Washington state congressman Jim McDermott proposed a bill last week that would tax U.S. online gambling sites at a rate of 12 percent. Four pennies would go to the federal government and eight would go to government and/or tribal agencies in the region where the gaming took place. The bill, called the Internet Gambling Regulation and Tax Enforcement Act of 2013, represents McDermott's third attempt to uniformly quantify online gaming tax via law.
At this time, the only states affected by McDermott's bill would be Nevada, New Jersey, and Delaware. Nowhere else in the U.S. is online gambling legal. That is expected to change, however, as the U.S. online gambling landscape continues to evolve.
McDermott, a Democrat, hails from Chicago and has served in a congressional capacity since 1989. He and others are hoping that online gambling revenue dollars claimed by the U.S. government will inject the country's sagging economy with a much-needed adrenaline boost.
A Tax on All Deposits
McDermott's bill would tax all money wagered at online casinos. The disadvantages on the business side of this scenario present themselves rather quickly. When a guest wins, the house loses twice: Once in the form of the bet and once in the form of the four percent tax. When a guest loses, the house keeps the wager but still pays four percent of the patron's input. Either way, the house would be destined to lose some money under McDermott's bill. In many scenarios, the house would no longer maintain its "edge."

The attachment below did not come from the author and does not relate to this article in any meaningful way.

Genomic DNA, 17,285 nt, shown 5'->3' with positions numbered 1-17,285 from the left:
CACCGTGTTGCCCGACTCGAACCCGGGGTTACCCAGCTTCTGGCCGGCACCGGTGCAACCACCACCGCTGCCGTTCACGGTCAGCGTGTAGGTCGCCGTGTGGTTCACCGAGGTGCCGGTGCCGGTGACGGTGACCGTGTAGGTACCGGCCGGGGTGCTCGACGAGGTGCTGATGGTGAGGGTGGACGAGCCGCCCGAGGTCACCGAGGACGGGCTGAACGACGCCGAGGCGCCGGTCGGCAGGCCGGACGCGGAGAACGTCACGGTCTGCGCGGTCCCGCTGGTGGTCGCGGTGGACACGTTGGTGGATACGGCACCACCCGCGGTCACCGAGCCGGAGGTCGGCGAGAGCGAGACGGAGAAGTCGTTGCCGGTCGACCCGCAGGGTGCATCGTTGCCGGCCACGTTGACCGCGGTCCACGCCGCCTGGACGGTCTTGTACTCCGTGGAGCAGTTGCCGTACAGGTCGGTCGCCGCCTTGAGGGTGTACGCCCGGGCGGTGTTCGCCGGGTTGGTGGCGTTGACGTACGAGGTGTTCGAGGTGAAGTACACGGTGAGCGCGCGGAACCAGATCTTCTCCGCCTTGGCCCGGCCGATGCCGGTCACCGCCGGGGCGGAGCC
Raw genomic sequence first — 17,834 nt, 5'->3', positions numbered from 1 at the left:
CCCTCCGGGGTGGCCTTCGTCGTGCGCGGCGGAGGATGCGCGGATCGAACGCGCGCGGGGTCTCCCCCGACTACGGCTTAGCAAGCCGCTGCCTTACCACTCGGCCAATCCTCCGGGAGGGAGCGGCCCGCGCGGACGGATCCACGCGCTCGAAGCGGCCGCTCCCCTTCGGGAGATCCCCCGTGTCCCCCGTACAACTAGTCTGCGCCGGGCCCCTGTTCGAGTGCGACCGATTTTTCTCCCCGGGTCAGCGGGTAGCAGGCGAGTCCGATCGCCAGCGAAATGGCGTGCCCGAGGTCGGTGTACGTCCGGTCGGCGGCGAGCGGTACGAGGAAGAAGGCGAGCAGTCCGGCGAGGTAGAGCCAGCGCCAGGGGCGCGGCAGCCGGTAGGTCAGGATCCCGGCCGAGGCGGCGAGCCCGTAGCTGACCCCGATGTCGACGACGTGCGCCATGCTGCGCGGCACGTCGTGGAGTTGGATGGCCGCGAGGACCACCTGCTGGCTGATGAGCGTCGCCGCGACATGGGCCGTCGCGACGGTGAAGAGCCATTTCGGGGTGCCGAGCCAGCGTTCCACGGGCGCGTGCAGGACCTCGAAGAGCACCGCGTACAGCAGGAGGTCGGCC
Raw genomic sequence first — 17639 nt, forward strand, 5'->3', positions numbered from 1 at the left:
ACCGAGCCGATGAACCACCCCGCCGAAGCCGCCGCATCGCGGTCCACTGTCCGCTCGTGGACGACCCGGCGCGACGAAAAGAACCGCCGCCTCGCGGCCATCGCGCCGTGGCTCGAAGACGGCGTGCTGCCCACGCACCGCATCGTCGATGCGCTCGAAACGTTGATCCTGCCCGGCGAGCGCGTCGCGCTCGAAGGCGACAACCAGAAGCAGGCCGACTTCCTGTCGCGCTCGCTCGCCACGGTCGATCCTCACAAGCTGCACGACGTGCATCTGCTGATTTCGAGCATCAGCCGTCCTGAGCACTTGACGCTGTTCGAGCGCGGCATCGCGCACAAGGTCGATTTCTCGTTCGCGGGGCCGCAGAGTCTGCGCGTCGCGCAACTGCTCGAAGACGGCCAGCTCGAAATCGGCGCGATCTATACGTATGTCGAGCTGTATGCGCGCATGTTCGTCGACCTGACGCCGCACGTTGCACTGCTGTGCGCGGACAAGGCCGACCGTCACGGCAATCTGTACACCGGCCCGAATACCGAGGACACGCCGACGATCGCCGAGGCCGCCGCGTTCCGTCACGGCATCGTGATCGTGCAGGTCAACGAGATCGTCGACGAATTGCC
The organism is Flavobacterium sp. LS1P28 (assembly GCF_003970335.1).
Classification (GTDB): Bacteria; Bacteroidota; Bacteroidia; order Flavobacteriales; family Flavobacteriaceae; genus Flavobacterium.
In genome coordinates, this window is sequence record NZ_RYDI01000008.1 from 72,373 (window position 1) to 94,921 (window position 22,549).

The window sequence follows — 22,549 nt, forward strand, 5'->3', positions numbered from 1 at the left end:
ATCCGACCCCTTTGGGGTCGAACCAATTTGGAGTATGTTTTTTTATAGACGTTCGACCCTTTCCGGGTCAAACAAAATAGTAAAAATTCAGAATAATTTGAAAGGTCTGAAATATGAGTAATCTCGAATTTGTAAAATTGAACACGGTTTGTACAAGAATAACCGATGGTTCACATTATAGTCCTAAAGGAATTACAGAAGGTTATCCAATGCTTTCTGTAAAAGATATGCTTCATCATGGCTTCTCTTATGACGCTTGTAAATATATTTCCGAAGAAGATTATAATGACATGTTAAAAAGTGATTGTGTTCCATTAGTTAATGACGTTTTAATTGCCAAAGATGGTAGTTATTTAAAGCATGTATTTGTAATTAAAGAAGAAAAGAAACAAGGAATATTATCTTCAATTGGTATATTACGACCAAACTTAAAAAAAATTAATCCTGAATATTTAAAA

Eight Percent: "Optional"
The additional eight percent would be an "optional" take for states and tribes in which the online gambling occurs (read more about tribes and native American casinos here and here). Theoretically, for example, Nevada government could elect to pass on the extra eight percent. They could simply say, "No thank you. You keep the money." Given the depleted economic stores of the states at this time, however, such a refusal is unlikely to occur.
Penalties for Unauthorized Sites and Their Patrons
McDermott's bill would require gamblers, not casinos, to pay the full 12 percent tax in the event that an unauthorized casino site is used. This does not mean that unauthorized casinos would be getting off easy, though; a full 50 percent of all deposits would have to be returned by unauthorized online casinos in the form of tax dollars to the government under McDermott's plan. In short, both unauthorized online gambling sites and their users would be heavily penalized by this bill.
Online Gamblers Would Be Monitored by Government
If this law were passed, there would be no such thing as anonymous online gambling. Personal data such as name, address, and tax identification number would be collected by every online site under McDermott's bill. Online casino operators would be required to submit this data, along with the gross winnings of all bettors, to the government each year. Failure to do so would likely result in more financial penalties.
Misconceptions About Online Gambling Taxation